Microsurgical spermatocelectomy: technique and outcomes of a novel surgical approach

Eric C Kauffman, Howard H Kim, Cigdem Tanrikut, Marc Goldstein
Journal of Urology 2011, 185 (1): 238-42

PURPOSE: A microsurgical approach to spermatocelectomy theoretically minimizes the risk of injury to the epididymis and testicular blood supply. We present the technique of microsurgical spermatocelectomy and report our perioperative and recurrence outcomes.

MATERIALS AND METHODS: In a 15-year period 23 men with a total of 36 epididymal cystic masses underwent microsurgical resection with confirmation of spermatocele diagnosis by intraoperative identification of sperm in the cyst fluid. We reviewed pathology reports for resected epididymal tissue in the spermatocele specimen. Postoperative outcome measures included complications, sperm count changes, improvement in pain and fertility, and cyst recurrence.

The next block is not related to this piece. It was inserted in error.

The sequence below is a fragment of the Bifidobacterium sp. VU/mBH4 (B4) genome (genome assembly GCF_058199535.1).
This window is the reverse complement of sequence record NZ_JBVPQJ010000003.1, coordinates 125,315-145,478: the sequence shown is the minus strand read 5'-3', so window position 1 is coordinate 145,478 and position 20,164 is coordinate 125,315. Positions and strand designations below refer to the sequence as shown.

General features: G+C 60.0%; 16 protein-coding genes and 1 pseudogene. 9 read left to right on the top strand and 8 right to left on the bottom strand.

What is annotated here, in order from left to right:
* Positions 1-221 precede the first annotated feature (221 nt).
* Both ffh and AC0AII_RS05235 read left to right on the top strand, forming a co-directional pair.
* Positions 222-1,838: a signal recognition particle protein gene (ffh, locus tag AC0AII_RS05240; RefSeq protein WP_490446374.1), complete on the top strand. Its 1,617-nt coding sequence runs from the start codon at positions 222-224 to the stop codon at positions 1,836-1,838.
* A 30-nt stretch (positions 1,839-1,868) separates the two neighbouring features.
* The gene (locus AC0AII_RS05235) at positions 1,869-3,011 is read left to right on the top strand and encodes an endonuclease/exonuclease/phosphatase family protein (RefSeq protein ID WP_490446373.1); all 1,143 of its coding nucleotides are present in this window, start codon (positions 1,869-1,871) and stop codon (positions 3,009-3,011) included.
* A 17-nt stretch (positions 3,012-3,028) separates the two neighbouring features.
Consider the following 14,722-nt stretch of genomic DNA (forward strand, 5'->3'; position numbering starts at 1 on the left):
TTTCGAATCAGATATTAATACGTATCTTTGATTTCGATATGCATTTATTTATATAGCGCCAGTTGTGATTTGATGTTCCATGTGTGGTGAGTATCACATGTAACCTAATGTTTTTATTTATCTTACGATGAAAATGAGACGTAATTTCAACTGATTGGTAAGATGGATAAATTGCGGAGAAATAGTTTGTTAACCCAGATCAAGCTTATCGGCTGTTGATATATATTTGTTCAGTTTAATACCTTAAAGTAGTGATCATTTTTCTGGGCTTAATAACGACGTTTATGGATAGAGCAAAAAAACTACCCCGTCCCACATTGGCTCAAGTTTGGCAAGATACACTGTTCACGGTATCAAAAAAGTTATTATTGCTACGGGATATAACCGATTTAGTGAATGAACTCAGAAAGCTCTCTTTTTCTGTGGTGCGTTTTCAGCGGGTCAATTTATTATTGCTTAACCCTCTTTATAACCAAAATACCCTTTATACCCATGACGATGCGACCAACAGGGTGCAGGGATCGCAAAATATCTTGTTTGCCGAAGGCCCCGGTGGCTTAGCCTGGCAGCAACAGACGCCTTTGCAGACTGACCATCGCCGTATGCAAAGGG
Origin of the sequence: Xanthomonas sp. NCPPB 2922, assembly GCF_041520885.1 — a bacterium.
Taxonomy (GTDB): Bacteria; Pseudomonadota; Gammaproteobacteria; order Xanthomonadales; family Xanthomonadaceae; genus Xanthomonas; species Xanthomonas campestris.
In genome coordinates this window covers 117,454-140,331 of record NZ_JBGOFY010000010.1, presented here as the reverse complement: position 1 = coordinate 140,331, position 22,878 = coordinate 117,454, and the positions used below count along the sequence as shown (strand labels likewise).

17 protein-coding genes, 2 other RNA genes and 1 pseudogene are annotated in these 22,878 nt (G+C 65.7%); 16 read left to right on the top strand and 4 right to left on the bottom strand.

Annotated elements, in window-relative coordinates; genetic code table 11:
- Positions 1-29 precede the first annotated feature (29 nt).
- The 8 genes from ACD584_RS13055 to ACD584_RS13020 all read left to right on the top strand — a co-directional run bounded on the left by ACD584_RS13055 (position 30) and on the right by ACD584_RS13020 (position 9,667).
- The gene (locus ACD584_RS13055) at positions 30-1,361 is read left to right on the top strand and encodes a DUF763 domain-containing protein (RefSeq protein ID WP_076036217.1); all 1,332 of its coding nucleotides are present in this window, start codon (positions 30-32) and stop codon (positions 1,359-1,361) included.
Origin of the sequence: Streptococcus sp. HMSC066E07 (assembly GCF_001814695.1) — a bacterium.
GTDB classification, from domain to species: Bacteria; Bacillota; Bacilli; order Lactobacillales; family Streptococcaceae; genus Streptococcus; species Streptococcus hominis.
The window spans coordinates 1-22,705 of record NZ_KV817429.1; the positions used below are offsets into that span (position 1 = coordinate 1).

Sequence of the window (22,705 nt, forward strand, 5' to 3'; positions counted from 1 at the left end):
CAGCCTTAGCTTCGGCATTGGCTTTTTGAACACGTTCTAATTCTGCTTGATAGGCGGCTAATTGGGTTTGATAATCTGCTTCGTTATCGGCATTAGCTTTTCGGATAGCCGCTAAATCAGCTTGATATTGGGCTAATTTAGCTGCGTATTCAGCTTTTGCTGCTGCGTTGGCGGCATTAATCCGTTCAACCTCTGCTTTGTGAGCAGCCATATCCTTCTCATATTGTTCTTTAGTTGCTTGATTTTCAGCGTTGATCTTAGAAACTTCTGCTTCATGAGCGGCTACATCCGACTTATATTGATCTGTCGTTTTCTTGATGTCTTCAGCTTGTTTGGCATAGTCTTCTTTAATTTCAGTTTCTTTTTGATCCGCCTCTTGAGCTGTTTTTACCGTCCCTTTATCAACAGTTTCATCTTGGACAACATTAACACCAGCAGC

RESULTS: Mean spermatocele size was 5.0 cm (range 1 to 15). Common indications for surgery included pain in 35% of cases, infertility in 30% and the 2 conditions in 13%. A total of 13 patients (57%) underwent simultaneous procedures for concomitant varicocele and/or hydrocele with a mean overall surgical time of 152 minutes. A single scrotal hematoma managed conservatively was the only postoperative complication. There was no case of infection. Avoidance of inadvertent epididymal resection was shown by absent epididymal tissue in each of the 36 spermatocele pathology specimens. Also, no patient with preoperative and postoperative semen analyses available experienced a decreased sperm count, confirming the avoidance of iatrogenic epididymal tubule obstruction. At a mean followup of 17.3 months no man had cyst recurrence or testicular atrophy and all with preoperative pain reported improvement. One patient with preoperative infertility achieved pregnancy 12 months after surgery.

CONCLUSIONS: Microsurgical spermatocelectomy is safe and effective with a minimal risk of epididymal injury, testicular atrophy and recurrence.

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